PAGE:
In some ways, the book we call the Bible is a legal document.
According to the Church’s view, God has made two primary contracts with humanity: The Old Contract (or covenant) and the New Contract. The Old Contract is the account of a legal agreement God made with a particular tribe that would serve as a template for a more universal contract with the entire planet.
Many scholars think the Hebrew word we translate covenant comes from a root word that literally means “to cut”. Covenant-making often involved animal sacrifice…and it was a serious agreement held for life. Blood was the collateral used to show the gravity and binding power of the agreement.
One bizarre way of entering a covenant or contract was to cut some animals in half and then both parties would walk between the pieces. That’s what was going on when God spoke through Jeremiah about a covenant broken by Judah:
“Those who have violated my covenant and have not fulfilled the terms of the covenant they made before me, I will treat like the calf they cut in two and then walked between its pieces.” JEREMIAH 34:18
It was actually a covenant the king had made with the people of Judah, with an oath to God, that they would free their slaves. In the end, they didn’t and it really upset God.
But that’s a topic for another time.
God’s covenant with Abraham in Genesis 15 reflects this. Abraham is told to cut particular animals in half and arrange the pieces opposite of each other. When nighttime came—whether this was in a vision or whatever—it reads that a fire passed between the carcasses. It’s implied that God Himself “passed between the pieces.”
A blood contract was serious. It’s where street gangs get the idea of blood brothers. You cut your palm, someone else cuts theirs, you shake, and your blood mingles making you brothers for life.
The New Contract—is God’s promise to all of humanity. It’s His terms of the agreement and His conditions. The new contract is written in the blood of Jesus. The writer of Hebrews says we can now enter the Holy of Holies with boldness “by the blood of Jesus . . . through the veil, that is, His flesh.” That veil in the temple—the curtain that separated the Presence of God from everyone but the High Priest in a room called the Holy of Holies—was torn in two from top to bottom according to Matthew’s account, by which we, in essence, walked between the pieces.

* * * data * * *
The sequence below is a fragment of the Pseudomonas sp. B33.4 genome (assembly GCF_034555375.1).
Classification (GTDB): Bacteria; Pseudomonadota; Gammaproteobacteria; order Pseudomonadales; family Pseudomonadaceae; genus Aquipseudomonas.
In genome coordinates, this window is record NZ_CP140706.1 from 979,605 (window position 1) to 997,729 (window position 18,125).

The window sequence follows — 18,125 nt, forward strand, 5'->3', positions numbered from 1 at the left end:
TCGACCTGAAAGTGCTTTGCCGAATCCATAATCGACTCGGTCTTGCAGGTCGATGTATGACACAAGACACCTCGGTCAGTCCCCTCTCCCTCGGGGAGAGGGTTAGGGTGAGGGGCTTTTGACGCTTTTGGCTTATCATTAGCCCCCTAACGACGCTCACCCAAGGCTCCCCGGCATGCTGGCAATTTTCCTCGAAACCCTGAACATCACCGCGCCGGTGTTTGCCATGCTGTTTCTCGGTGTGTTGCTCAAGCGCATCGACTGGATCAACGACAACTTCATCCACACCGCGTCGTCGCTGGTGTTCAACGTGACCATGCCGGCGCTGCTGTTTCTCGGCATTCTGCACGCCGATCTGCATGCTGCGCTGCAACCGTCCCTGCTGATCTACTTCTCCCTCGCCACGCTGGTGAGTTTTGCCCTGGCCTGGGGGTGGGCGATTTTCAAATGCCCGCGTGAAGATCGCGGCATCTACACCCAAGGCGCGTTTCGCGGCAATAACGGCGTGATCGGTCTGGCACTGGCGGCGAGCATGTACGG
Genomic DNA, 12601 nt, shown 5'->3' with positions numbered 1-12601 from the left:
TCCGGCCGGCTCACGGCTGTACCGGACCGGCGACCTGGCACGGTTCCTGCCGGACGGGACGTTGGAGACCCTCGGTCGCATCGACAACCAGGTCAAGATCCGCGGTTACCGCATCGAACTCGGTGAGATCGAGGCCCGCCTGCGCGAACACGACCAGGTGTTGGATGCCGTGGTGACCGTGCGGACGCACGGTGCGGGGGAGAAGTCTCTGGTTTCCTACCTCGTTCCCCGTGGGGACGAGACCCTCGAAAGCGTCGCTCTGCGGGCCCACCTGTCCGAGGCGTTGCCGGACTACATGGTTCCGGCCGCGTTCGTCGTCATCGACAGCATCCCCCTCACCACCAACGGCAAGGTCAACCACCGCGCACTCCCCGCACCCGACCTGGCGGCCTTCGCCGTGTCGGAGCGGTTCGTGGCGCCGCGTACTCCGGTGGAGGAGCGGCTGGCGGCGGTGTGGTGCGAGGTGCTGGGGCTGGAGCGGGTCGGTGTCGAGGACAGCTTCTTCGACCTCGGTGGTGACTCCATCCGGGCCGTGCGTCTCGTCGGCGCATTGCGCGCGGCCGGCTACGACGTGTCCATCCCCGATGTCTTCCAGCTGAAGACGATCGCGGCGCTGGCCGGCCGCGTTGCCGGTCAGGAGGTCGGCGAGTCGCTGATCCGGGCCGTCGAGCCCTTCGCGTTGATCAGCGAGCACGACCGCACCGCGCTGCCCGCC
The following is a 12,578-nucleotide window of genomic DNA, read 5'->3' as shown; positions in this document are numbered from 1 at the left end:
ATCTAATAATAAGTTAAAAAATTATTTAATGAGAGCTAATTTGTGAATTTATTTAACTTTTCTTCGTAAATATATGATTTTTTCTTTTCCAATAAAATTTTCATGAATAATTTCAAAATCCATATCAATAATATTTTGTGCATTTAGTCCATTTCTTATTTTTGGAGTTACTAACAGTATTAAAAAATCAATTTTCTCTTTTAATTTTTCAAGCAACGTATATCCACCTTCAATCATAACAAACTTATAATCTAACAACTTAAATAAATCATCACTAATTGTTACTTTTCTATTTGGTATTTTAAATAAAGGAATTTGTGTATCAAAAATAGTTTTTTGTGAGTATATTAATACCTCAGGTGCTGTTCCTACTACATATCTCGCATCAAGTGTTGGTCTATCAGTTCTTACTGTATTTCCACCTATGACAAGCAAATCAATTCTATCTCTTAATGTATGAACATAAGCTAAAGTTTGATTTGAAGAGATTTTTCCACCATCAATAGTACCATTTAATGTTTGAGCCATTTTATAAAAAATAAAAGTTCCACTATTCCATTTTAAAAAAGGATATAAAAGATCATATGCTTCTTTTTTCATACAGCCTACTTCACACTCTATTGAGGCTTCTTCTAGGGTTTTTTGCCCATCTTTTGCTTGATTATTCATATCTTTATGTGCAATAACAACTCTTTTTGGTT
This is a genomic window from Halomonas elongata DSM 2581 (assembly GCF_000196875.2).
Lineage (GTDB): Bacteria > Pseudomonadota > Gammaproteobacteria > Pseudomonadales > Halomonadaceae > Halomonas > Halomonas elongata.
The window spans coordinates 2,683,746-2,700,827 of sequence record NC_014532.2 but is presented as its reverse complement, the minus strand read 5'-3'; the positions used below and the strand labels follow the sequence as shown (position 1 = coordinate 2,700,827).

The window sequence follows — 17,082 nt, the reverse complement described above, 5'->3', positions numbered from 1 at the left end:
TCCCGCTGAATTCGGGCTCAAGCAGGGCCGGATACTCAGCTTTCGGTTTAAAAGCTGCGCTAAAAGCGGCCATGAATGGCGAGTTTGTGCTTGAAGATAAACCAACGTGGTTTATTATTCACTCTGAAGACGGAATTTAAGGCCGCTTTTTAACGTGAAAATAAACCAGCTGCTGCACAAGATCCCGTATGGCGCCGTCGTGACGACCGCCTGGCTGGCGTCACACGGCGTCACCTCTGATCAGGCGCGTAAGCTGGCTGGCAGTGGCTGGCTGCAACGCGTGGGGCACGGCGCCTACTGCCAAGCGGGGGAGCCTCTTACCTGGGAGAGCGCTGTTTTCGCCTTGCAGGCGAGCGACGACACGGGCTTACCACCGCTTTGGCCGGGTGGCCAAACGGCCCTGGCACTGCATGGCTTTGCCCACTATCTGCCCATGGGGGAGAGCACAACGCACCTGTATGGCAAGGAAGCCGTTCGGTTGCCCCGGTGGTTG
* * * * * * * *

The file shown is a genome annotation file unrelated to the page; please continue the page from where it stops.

There is a conditional aspect to it, like any contract. We have to enter into it by our active and conscious surrender to the terms of the contract. Every contract has conditions.
But wait a minute—isn't God’s love unconditional?
True. His love is unconditional. I have two daughters that I love like crazy and that will never change. But when they were little, there were still conditions that had to be met in order to get the full benefit of my parenting.
When they were in our house, they had bedtime at a certain time. Food fights were not permissible. They were not allowed to make fun of other people. No one could take the other person’s stuff without asking. No whining. Certain movies weren’t allowed.
If they broke the rules, there were parent/child consequences. That didn’t mean I didn’t love them. As a matter of fact, I wouldn’t bother to discipline them if they weren’t my children and I didn’t love them. I didn’t care what other kids did in the mall—let them run around like banshees…that’s someone else’s problem.
My kids didn’t have to earn my love. I just loved them. But they did need to obey if they wanted to live in harmony—in relationship—with the family.
This is why Christianity is more than a philosophy, or creed, or doctrine, or Sunday experience. It’s a unique relationship…and like any relationship, there are similar conditions for harmony.
How are you leading your people in understanding the basics?
Dave Workman | The Elemental Group
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